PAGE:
It’s important to pitch an idea with confidence, and it’s just fine if your passion for something comes through when you talk. But don’t let the dialogue in your head turn you into a bad listener. Successful people know that vetting ideas and listening to feedback is a good way to make them better. The great stand-up comics perfect their routines by listening carefully to an audience in order to learn which lines get the laughs. We can do the same thing by carefully listening to our “audiences” and developing the habit of reevaluating and refining our position. What works? What doesn’t?

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We’ve all had the dreadful experience of talking to people who listen only to formulate their rebuttal points. They aren’t there to learn — only to sabotage the efforts of others. In this age of social media, this is the equivalent of trolls who leave hateful comments on sites under an anonymous name. Don’t be that guy.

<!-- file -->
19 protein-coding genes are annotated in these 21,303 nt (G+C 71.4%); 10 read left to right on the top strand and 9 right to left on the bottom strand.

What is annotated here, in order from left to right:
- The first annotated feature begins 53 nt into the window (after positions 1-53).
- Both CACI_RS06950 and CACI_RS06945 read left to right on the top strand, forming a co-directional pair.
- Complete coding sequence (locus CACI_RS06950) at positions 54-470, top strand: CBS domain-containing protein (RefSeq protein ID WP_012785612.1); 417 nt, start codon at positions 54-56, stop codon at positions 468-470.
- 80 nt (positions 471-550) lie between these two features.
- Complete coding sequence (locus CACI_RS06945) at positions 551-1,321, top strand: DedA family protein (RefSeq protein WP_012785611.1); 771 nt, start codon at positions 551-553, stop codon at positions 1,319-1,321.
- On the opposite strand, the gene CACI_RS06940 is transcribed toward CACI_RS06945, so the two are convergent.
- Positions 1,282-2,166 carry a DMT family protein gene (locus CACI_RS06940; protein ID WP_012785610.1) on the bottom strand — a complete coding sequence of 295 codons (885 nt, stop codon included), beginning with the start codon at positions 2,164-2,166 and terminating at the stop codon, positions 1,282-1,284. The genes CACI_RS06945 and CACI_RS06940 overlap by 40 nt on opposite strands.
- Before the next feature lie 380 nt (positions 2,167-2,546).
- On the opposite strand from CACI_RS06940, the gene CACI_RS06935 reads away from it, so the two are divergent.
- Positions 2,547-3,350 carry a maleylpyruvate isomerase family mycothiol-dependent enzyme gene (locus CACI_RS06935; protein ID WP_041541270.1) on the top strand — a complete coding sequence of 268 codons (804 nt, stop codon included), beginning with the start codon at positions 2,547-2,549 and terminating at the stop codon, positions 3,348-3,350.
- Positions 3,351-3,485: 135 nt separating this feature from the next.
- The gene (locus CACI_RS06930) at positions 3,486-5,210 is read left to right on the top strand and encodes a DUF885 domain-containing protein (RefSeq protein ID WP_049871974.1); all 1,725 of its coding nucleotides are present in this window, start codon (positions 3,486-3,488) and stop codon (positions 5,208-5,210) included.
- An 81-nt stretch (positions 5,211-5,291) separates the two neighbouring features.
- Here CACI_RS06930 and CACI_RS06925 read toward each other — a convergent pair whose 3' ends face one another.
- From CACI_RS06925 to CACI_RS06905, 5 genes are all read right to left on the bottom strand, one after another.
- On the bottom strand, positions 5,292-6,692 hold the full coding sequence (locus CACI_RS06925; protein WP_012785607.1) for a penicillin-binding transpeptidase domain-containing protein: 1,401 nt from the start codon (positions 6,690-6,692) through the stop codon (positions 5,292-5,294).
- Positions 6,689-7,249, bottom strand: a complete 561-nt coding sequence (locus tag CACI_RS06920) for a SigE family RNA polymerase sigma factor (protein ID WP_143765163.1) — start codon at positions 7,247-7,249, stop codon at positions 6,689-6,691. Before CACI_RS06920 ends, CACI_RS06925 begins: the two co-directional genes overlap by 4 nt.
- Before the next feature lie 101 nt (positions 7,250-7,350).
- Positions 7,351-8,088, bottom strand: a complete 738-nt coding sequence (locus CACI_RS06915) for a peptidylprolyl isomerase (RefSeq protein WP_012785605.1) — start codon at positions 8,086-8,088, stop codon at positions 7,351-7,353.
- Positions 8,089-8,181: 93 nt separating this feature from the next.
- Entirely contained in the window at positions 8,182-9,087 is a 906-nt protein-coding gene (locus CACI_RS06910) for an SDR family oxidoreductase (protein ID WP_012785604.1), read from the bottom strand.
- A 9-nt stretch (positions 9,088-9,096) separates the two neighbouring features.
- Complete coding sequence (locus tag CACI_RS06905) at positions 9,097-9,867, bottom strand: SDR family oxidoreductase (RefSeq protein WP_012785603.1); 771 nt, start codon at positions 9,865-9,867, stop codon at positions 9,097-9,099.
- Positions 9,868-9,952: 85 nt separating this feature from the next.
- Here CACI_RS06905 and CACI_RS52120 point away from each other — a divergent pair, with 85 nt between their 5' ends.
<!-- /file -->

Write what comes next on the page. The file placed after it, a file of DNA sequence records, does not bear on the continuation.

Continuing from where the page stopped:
Sharing your ideas — discussing them, seeking alternate points of view, listing the pros and cons, poking them with a stick — is a great way to separate the wheat from the chaff. However, this works if we not only speak with conviction, but listen as if we are getting instructions on how to defuse a bomb. The point of a consultation, pitch, or brainstorming session is not to “win” by having our idea adopted, but to “win” collectively, by taking the best course of action.

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Comments to: Speak Like You’re Right and Listen Like You’re Wrong
  • October 15, 2015

    I think this works for personal life too….very insightful – Yoda.

    Reply
  • October 15, 2015

    The best short version of the above that I have heard is “be interested, not interesting” you will have a much more engagging conversation with someone if you follow that adage.

    Reply

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